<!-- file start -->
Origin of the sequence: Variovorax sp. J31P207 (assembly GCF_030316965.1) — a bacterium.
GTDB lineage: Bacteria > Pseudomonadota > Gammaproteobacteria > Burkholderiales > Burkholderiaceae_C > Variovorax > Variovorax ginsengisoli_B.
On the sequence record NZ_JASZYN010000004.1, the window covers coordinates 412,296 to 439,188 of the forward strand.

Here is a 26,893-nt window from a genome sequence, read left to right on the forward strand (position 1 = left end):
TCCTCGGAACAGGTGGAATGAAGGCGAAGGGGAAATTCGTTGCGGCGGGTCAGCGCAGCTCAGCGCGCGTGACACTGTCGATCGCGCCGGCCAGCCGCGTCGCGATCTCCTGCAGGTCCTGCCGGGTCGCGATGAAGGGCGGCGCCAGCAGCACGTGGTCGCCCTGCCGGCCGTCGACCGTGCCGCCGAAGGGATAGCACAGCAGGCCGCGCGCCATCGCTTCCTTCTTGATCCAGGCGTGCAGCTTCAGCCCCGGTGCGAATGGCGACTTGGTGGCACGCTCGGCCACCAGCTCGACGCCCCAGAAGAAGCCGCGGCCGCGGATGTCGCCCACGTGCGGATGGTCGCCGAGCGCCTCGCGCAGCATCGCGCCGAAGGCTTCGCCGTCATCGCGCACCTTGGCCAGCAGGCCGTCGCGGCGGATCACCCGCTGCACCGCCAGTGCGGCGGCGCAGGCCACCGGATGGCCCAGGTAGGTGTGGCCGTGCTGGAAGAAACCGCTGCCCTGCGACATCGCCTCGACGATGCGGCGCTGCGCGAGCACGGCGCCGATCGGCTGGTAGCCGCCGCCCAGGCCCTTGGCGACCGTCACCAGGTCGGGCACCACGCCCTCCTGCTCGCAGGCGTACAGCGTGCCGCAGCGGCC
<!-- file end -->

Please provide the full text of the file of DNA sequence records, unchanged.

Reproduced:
Origin of the sequence: Variovorax sp. J31P207 (assembly GCF_030316965.1) — a bacterium.
GTDB lineage: Bacteria > Pseudomonadota > Gammaproteobacteria > Burkholderiales > Burkholderiaceae_C > Variovorax > Variovorax ginsengisoli_B.
On the sequence record NZ_JASZYN010000004.1, the window covers coordinates 412,296 to 439,188 of the forward strand.

Here is a 26,893-nt window from a genome sequence, read left to right on the forward strand (position 1 = left end):
TCCTCGGAACAGGTGGAATGAAGGCGAAGGGGAAATTCGTTGCGGCGGGTCAGCGCAGCTCAGCGCGCGTGACACTGTCGATCGCGCCGGCCAGCCGCGTCGCGATCTCCTGCAGGTCCTGCCGGGTCGCGATGAAGGGCGGCGCCAGCAGCACGTGGTCGCCCTGCCGGCCGTCGACCGTGCCGCCGAAGGGATAGCACAGCAGGCCGCGCGCCATCGCTTCCTTCTTGATCCAGGCGTGCAGCTTCAGCCCCGGTGCGAATGGCGACTTGGTGGCACGCTCGGCCACCAGCTCGACGCCCCAGAAGAAGCCGCGGCCGCGGATGTCGCCCACGTGCGGATGGTCGCCGAGCGCCTCGCGCAGCATCGCGCCGAAGGCTTCGCCGTCATCGCGCACCTTGGCCAGCAGGCCGTCGCGGCGGATCACCCGCTGCACCGCCAGTGCGGCGGCGCAGGCCACCGGATGGCCCAGGTAGGTGTGGCCGTGCTGGAAGAAACCGCTGCCCTGCGACATCGCCTCGACGATGCGGCGCTGCGCGAGCACGGCGCCGATCGGCTGGTAGCCGCCGCCCAGGCCCTTGGCGACCGTCACCAGGTCGGGCACCACGCCCTCCTGCTCGCAGGCGTACAGCGTGCCGCAGCGGCC